Yours faithfully,
R.N. Mukherjee,

Sir � Given the glorious uncertainties of Indian politics, no one expected Atal Behari Vajpayee to complete one year in office. When he took oath as prime minister of India, he knew he had to surrender his own will to those of his allies and the sangh parivar. His choice of Jaswant Singh as finance minister was opposed by the RSS. So Yashwant Sinha came by the portfolio. This episode alone showed how painful it was for Vajpayee to both run a coalition government and humour the ideological family to which he belonged. There was no alternative to compromise.

The BJP government�s list of blunders have been many: frequent rollbacks of policy under political pressure, the rout in the assembly elections in three states, the failure to impose Article 356 on Bihar for more than a brief period, the inability to check spiralling prices of basic commodities, the loss of image both within India and abroad due to the communal attacks on Christians culminating in the murder of Graham Staines and his sons in Orissa. Add to this high handed actions like the summary sacking of Vishnu Bhagwat and the announcement of Justice C. Shivappa�s (forced) retirement.

None of this detracts from Vajpayee�s achievements � chiefly Pokhran II and Indo-Pakistani friendship. No government, be it BJP or Congress led, is infallible. Yet Vajpayee�s leadership does India proud. He has both accepted and transcended the limitations of coalition governance and saffron ideology.

Yours faithfully,
Niloy Sinha,

Sir � Mamata Banerjee�s and J. Jayalalitha�s decision to join hands came at a time A.B. Vajpayee and Nawaz Sharif were engaged in an India-Pakistan gamble for peace (�Mamata flaunts alliance with southern sister�, Feb 21). It is a healthy sign the Trinamool Congress and the All India Anna Dravida Munnetra Kazhagam leaders expressed willingness to work together and, more important, resolved to strengthen the hands of the prime minister. Their only minor disagreement is over whether George Fernandes should continue as defence minister (�Mamata puts Atal before southern sister�, March 30). Banerjee has stated she has faith in Vajpayee�s judgment. Such developments increase popular confidence in the BJP led government, raising hopes it will last longer than its detractors imagine.

If Banerjee and Jayalalitha are to guarantee political stability, they must also strengthen support bases in their own states. They should not depend on New Delhi to take on the West Bengal and Tamil Nadu chief ministers on their behalf. Despite law and order problems in West Bengal and the reported sheltering of Sri Lankan Tamil militants in Tamil Nadu, the BJP has to be extremely cautious about using Article 356 against any state. Banerjee and Jayalalitha have to be content with the fact a BJP led government at the Centre is more malleable to their incessant demands than a Congress led one can ever be. The most important task for all nationalist leaders is to promote such political realignments that help India grow out of its dependence on the Congress crutch.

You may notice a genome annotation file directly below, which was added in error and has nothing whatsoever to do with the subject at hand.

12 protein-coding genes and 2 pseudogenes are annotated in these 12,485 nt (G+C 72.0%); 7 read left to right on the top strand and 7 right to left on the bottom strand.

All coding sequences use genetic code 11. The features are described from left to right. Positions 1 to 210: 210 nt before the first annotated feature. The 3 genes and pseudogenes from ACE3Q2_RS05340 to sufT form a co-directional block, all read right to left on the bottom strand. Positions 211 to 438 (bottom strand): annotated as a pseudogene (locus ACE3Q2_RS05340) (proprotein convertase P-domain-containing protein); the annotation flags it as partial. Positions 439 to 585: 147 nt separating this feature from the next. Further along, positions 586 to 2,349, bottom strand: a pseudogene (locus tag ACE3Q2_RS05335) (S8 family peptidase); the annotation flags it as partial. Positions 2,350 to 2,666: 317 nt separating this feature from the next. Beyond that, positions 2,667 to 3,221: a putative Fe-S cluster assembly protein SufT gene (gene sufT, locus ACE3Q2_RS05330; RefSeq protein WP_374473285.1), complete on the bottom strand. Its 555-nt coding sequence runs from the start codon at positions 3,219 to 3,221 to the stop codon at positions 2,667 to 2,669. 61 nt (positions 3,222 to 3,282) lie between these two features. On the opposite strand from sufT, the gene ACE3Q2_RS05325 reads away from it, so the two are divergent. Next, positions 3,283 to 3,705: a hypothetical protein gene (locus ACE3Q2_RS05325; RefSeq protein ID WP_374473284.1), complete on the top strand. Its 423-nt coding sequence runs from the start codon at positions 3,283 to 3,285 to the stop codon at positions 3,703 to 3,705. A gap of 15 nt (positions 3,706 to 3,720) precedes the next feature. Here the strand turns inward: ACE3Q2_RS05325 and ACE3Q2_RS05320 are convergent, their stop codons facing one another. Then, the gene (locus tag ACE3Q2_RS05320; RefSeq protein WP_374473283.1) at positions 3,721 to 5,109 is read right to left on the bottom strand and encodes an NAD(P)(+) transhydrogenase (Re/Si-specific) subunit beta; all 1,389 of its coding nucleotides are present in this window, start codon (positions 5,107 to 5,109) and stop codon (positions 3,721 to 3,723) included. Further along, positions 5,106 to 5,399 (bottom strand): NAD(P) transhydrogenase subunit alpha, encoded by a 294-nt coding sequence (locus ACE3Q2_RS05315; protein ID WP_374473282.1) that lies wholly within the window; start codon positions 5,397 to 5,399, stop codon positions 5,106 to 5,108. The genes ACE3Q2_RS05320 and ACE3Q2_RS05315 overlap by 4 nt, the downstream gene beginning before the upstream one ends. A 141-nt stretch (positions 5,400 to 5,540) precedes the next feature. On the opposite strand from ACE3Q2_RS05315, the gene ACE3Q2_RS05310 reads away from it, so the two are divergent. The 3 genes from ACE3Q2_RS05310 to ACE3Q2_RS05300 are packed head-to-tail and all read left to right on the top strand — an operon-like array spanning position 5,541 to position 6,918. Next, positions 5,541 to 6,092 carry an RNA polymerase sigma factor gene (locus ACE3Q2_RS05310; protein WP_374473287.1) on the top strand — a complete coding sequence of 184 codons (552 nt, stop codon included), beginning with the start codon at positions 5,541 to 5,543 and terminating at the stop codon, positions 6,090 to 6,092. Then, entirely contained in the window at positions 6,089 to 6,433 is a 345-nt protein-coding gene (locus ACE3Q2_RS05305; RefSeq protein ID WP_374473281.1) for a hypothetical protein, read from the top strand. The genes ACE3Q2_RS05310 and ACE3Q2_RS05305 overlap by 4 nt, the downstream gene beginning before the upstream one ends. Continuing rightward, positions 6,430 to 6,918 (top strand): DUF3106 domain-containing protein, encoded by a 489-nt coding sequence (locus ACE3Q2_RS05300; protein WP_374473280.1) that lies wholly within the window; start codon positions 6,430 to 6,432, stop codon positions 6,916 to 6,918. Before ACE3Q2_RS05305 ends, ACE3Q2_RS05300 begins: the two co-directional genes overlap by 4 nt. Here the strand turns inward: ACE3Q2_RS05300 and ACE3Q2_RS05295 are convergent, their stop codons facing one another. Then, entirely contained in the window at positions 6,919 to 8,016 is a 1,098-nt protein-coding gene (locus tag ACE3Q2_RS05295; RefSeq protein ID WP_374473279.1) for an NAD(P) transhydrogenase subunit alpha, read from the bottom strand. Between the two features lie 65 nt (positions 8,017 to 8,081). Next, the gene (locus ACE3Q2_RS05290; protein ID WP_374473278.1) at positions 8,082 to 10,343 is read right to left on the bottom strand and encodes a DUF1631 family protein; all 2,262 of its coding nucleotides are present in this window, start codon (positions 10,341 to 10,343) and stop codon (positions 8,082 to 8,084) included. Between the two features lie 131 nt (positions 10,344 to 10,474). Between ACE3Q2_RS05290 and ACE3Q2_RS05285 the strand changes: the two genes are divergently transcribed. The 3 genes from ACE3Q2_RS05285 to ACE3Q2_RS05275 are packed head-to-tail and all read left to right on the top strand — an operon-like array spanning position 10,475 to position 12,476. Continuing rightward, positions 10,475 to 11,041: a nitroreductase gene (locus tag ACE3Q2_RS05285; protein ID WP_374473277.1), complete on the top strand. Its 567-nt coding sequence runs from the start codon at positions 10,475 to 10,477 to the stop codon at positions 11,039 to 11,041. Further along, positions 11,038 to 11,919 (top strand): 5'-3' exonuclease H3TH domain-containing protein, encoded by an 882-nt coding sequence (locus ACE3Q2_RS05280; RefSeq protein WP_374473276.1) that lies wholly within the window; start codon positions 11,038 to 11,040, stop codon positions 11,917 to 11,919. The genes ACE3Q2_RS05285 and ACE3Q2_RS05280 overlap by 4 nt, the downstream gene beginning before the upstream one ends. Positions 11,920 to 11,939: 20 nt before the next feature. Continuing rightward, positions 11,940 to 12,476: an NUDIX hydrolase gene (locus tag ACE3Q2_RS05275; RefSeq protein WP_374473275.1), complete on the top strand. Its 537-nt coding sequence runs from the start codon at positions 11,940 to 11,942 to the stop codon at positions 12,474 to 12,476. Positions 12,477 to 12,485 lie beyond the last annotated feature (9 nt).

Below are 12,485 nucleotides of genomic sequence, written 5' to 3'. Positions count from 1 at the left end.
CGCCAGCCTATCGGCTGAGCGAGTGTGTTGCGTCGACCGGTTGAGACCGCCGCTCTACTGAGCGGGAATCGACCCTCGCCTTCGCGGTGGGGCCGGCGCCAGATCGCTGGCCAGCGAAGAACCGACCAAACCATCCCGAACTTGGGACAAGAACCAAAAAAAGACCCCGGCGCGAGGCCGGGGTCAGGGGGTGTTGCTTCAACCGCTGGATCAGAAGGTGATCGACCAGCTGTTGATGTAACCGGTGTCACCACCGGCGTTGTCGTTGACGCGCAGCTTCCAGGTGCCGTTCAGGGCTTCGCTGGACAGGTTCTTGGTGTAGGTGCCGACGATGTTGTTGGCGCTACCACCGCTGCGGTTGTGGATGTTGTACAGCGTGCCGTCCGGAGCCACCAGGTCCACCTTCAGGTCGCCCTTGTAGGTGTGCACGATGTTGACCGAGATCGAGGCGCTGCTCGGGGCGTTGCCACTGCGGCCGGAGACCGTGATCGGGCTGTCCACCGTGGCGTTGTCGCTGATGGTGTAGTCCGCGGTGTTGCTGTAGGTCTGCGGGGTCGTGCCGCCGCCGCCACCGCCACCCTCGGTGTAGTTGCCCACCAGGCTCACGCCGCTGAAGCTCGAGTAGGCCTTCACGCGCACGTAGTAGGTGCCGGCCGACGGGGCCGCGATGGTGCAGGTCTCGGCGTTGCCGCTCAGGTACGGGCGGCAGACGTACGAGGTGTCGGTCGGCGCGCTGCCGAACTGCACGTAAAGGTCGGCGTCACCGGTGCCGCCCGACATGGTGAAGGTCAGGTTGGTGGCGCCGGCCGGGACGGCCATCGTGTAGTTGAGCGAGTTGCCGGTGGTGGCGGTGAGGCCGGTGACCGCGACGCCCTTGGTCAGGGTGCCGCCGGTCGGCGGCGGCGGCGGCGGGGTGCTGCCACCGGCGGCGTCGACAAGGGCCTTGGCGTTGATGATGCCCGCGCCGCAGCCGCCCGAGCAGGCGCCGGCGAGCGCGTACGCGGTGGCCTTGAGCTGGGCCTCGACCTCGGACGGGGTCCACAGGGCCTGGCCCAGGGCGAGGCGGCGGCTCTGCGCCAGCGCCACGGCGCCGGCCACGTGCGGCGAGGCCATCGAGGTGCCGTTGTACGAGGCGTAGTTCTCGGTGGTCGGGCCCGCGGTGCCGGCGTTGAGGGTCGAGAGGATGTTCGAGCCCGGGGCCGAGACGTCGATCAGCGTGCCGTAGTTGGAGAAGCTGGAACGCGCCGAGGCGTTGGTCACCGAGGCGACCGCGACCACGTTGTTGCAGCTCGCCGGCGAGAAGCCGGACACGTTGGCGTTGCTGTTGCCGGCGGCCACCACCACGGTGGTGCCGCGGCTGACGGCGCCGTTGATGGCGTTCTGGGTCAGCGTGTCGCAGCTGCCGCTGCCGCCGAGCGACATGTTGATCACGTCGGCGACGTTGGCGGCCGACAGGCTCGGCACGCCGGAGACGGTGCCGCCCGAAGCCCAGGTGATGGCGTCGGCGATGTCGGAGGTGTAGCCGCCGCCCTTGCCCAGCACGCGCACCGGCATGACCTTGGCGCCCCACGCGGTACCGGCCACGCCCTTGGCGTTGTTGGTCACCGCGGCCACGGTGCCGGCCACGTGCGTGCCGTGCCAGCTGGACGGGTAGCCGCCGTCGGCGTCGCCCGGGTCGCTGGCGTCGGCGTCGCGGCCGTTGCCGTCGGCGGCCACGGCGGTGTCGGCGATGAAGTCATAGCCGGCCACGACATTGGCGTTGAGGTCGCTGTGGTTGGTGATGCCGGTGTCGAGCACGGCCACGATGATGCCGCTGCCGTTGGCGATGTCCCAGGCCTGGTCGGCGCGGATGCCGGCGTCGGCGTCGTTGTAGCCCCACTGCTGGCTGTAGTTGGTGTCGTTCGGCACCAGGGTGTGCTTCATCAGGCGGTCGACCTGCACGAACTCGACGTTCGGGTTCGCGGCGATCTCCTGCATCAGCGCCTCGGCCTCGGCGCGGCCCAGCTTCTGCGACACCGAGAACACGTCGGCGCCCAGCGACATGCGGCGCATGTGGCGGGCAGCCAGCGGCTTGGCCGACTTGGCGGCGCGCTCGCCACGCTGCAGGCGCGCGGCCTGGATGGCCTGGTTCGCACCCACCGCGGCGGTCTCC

Yours faithfully,
Sush Kocher,

Sir � On the eve of A.B. Vajpayee�s much publicized visit to Lahore, 20 people were killed by Kashmiri militants in the border district of Rajouri and in Udhampur in Jammu. All the victims belonged to the Hindu community. It is obvious that amity between India and Pakistan would not serve the interests of terrorists in Kashmir. What is not as clear is why better relations should needle the so called secular left and the Congress.

Despite being branded as a member of a communal party, Vajpayee went ahead with the historic bus ride to Lahore so as to sort out differences with a nation created to be a �haven� for Muslims. His efforts proved a resounding success. Can the left and the Congress � the former least bothered about Kashmir and the latter adept at making noises � honestly say that in over 50 years of independence they have managed a similar feat?

Yours faithfully,
Biren Saha,

Ghost who still walks

Sir � Vir Sanghvi�s tribute to Lee Falk made me nostalgic (�Mr Walker�s last mile�, March 21). As a child I hero- worshipped the �ghost who walks� and pestered my parents to buy me Phantom comics. I was so awed by Phantom�s adventures that I risked being hauled up in class. My comics were often confiscated and the teacher returned them only if I promised to do well in my examinations. Today, my father keeps me company by reading Phantom comics. Phantom stories � with their old jungle sayings and dreaded tribes, with Colonel Worobu of the Jungle Patrol and the beautiful Diana � are unforgettable. Lee Falk may have passed away, but Phantom lives on among grown up �children� who rightly refuse to outgrow him.

Yours faithfully,
Manoj Banerjee,